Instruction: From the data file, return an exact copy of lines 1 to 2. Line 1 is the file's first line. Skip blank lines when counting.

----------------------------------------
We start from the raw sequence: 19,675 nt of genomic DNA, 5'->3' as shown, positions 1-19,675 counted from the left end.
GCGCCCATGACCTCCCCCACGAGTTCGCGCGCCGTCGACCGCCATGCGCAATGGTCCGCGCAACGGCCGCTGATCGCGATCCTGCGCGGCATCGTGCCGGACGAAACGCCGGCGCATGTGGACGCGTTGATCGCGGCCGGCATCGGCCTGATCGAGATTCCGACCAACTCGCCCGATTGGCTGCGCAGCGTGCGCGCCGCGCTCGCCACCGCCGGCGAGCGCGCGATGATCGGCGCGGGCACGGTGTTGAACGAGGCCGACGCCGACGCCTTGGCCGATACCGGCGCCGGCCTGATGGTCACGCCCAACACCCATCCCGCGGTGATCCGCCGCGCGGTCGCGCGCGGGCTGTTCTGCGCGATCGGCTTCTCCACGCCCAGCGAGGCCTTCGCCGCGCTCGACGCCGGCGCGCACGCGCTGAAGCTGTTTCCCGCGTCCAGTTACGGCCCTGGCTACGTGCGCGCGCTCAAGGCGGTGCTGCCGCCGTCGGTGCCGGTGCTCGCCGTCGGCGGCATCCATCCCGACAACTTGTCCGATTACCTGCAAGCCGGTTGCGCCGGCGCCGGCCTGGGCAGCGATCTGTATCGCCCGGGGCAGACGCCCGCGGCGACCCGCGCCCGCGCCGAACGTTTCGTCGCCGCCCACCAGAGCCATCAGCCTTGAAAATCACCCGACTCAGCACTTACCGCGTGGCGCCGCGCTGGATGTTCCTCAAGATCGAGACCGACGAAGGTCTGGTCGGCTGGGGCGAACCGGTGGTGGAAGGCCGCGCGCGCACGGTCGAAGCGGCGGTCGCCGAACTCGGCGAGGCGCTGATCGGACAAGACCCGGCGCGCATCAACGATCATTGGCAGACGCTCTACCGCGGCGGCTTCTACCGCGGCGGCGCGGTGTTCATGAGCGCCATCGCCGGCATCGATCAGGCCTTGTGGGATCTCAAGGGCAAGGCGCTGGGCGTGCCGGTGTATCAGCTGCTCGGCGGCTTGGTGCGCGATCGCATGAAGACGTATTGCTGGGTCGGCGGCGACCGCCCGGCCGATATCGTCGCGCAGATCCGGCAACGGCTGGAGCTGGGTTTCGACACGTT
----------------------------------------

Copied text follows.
We start from the raw sequence: 19,675 nt of genomic DNA, 5'->3' as shown, positions 1-19,675 counted from the left end.
GCGCCCATGACCTCCCCCACGAGTTCGCGCGCCGTCGACCGCCATGCGCAATGGTCCGCGCAACGGCCGCTGATCGCGATCCTGCGCGGCATCGTGCCGGACGAAACGCCGGCGCATGTGGACGCGTTGATCGCGGCCGGCATCGGCCTGATCGAGATTCCGACCAACTCGCCCGATTGGCTGCGCAGCGTGCGCGCCGCGCTCGCCACCGCCGGCGAGCGCGCGATGATCGGCGCGGGCACGGTGTTGAACGAGGCCGACGCCGACGCCTTGGCCGATACCGGCGCCGGCCTGATGGTCACGCCCAACACCCATCCCGCGGTGATCCGCCGCGCGGTCGCGCGCGGGCTGTTCTGCGCGATCGGCTTCTCCACGCCCAGCGAGGCCTTCGCCGCGCTCGACGCCGGCGCGCACGCGCTGAAGCTGTTTCCCGCGTCCAGTTACGGCCCTGGCTACGTGCGCGCGCTCAAGGCGGTGCTGCCGCCGTCGGTGCCGGTGCTCGCCGTCGGCGGCATCCATCCCGACAACTTGTCCGATTACCTGCAAGCCGGTTGCGCCGGCGCCGGCCTGGGCAGCGATCTGTATCGCCCGGGGCAGACGCCCGCGGCGACCCGCGCCCGCGCCGAACGTTTCGTCGCCGCCCACCAGAGCCATCAGCCTTGAAAATCACCCGACTCAGCACTTACCGCGTGGCGCCGCGCTGGATGTTCCTCAAGATCGAGACCGACGAAGGTCTGGTCGGCTGGGGCGAACCGGTGGTGGAAGGCCGCGCGCGCACGGTCGAAGCGGCGGTCGCCGAACTCGGCGAGGCGCTGATCGGACAAGACCCGGCGCGCATCAACGATCATTGGCAGACGCTCTACCGCGGCGGCTTCTACCGCGGCGGCGCGGTGTTCATGAGCGCCATCGCCGGCATCGATCAGGCCTTGTGGGATCTCAAGGGCAAGGCGCTGGGCGTGCCGGTGTATCAGCTGCTCGGCGGCTTGGTGCGCGATCGCATGAAGACGTATTGCTGGGTCGGCGGCGACCGCCCGGCCGATATCGTCGCGCAGATCCGGCAACGGCTGGAGCTGGGTTTCGACACGTT